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What every child should do before the age of 12

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SOURCE ParticipACTION

ParticipACTION releases a 'Play List' to celebrate the second annual Longest Day of Play

TORONTO, June 17, 2014 /CNW/ - Rejoice!  The first day of summer – and the longest day of the year – is almost here, and after a long, dark Canadian winter, it deserves a warm welcome.  So, on June 21, ParticipACTION encourages families to clear their schedules, get outside and play on the Longest Day of Play.  With only seven per cent of kids aged five to 11 meeting the Canadian Physical Activity Guidelines, a finding from this year's Active Healthy Kids Canada Report Card, ParticipACTION is encouraging families to bring more spontaneous, unstructured activity into their lives.  The ParticipACTION Play List includes 24 things every Canadian child should do before the age of 12:

  1. Experience total weightlessness at the top of a swing
  2. Skip stones across water
  3. Play leap frog
  4. Hang upside down from a tree limb
  5. Jump into water cold enough that it almost takes their breath away
  6. Throw rocks or snowballs at a post from a distance until they get a bulls eye
  7. Ride a bike with no hands
  8. Paddle a canoe
  9. Piggyback someone
  10. Roll down a big hill
  11. Try a sport that requires a helmet
  12. Collect something in a forest
  13. Make up a dance routine
  14. Slide down something on a piece of cardboard
  15. Build a fort
  16. Hike somewhere for a picnic
  17. Bury someone they love in the sand
  18. Play outside in the rain
  19. Jump in a pile of leaves
  20. Make a snow angel
  21. Fly a kite
  22. Create an obstacle course
  23. Swim in a lake or an ocean
  24. Make up a game involving a ball

 

"Active, outdoor play is an essential part of every Canadian childhood," says Elio Antunes, President and CEO of ParticipACTION, the national voice of physical activity and sport participation. "As the Active Healthy Kids Canada Report Card reminds us, all kids need regular opportunities to let loose, run around, make mistakes and make their own fun.  The Longest Day of Play reminds us that an active childhood includes freedom to play."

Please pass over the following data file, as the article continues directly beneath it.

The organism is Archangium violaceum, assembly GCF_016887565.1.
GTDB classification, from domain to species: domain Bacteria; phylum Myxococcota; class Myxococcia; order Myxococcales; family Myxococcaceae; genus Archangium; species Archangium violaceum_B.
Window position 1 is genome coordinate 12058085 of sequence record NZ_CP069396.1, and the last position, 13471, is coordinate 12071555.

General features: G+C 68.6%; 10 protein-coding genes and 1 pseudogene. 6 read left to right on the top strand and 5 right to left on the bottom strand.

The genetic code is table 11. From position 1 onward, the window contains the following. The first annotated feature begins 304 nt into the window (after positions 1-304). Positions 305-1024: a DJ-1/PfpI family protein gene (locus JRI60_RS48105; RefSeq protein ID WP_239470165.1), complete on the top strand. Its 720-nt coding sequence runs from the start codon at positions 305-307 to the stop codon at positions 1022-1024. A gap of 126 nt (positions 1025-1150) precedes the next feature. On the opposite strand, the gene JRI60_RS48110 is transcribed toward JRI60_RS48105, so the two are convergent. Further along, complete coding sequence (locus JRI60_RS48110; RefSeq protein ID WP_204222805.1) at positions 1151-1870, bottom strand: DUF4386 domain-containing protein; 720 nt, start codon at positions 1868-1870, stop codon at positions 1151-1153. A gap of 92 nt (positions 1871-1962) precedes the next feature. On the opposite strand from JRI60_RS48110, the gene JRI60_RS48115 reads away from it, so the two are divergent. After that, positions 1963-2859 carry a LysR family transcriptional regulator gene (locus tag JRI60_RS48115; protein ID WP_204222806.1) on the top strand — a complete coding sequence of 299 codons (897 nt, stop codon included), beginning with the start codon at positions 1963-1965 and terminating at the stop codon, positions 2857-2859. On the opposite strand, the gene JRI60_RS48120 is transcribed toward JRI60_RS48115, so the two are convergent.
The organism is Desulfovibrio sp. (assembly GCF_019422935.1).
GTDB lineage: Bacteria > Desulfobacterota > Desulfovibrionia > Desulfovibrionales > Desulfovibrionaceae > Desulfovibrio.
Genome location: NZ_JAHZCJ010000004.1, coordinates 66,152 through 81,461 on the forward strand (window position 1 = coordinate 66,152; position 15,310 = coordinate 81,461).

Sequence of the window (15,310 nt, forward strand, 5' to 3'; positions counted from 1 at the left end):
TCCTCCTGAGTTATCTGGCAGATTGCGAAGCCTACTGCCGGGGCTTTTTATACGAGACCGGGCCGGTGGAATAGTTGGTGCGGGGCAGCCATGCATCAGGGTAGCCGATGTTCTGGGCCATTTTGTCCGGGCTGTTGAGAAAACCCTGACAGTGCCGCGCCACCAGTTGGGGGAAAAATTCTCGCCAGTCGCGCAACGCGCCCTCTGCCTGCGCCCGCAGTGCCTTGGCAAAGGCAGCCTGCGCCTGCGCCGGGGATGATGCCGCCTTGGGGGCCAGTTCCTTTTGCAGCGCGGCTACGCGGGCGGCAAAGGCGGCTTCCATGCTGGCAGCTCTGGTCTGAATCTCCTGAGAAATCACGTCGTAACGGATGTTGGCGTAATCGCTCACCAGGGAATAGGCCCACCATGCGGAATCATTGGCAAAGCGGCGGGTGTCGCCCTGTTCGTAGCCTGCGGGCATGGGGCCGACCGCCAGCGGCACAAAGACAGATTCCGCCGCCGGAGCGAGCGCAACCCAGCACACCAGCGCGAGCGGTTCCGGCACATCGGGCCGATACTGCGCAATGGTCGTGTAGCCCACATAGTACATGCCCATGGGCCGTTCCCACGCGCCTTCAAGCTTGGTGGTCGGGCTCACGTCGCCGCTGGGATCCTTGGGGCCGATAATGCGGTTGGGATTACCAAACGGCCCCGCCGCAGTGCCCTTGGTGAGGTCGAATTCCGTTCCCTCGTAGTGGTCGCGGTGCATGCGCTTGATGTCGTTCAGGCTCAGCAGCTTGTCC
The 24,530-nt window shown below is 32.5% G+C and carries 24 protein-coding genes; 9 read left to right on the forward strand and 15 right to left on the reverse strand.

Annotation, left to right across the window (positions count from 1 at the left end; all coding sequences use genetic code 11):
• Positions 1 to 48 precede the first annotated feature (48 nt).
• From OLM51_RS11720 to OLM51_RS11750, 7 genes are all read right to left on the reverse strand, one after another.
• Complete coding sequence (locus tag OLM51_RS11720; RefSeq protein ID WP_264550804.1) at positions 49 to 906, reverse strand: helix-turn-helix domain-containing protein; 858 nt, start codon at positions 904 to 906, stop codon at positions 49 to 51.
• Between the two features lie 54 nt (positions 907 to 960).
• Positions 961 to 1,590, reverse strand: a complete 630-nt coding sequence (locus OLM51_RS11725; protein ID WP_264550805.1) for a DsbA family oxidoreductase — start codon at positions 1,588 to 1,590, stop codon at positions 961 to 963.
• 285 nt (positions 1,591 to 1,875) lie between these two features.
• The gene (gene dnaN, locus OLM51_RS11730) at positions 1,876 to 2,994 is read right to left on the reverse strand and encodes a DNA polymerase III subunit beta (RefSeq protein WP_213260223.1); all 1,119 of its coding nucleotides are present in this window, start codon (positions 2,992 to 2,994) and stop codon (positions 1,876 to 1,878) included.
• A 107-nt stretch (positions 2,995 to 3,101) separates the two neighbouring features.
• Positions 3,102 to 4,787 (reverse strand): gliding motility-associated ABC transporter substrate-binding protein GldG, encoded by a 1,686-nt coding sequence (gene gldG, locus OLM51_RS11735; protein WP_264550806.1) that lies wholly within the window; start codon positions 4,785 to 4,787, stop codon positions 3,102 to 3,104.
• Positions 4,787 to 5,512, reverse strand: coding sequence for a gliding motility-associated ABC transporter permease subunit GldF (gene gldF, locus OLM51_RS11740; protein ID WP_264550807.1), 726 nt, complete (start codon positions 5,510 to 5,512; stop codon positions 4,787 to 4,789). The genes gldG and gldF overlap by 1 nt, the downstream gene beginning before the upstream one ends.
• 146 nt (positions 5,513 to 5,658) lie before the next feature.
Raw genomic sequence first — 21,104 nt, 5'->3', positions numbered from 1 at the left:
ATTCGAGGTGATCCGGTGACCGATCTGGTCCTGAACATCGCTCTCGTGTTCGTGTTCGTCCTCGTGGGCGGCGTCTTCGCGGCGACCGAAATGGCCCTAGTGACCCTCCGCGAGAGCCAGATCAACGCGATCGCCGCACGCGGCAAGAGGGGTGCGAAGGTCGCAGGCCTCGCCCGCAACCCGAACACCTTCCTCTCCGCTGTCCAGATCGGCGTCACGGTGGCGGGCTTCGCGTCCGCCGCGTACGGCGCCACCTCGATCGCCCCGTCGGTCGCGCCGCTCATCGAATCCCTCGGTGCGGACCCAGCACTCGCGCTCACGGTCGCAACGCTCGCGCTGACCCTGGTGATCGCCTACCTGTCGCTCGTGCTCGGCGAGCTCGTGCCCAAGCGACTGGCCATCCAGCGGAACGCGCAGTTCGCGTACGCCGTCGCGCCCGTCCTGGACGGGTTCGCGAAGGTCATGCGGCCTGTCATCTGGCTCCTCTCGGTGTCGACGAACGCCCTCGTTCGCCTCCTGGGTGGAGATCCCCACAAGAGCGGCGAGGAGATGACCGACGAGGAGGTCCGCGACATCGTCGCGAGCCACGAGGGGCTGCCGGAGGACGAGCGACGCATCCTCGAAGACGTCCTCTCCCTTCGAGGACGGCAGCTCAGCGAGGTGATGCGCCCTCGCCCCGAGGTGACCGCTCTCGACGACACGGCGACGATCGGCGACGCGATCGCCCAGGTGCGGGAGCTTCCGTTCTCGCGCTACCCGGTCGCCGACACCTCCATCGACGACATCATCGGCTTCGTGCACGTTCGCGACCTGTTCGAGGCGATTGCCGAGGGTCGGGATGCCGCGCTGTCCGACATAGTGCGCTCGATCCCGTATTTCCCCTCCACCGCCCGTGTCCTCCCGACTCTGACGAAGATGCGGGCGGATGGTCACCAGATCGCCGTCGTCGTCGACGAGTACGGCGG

Supporting and encouraging opportunities for active, unstructured play, especially outdoors, may be one of the most promising, accessible and cost-effective solutions to increasing child and youth physical activity in Canada.  Active play offers cognitive, emotional and social development benefits. It has also been shown to improve and foster motor function, creativity, decision-making and problem-solving skills, the ability to control emotions and social skills such as taking turns and helping others.

Visit the ParticipACTION website for more information on Longest Day of Play and to download the ParticipACTION Play List.

About ParticipACTION
ParticipACTION is the national voice of physical activity and sport participation in Canada. Originally established in 1971, ParticipACTION was re-launched in 2007 to help prevent the looming inactivity crisis that faces Canada. As a national not-for-profit organization solely dedicated to inspiring and supporting healthy and active living for Canadians, it works with its partners, which include sport, physical activity, recreation organizations, government and corporate sponsors, to inspire and support Canadians to move more. ParticipACTION is generously supported by Sport Canada. For more information, visit www.participACTION.com

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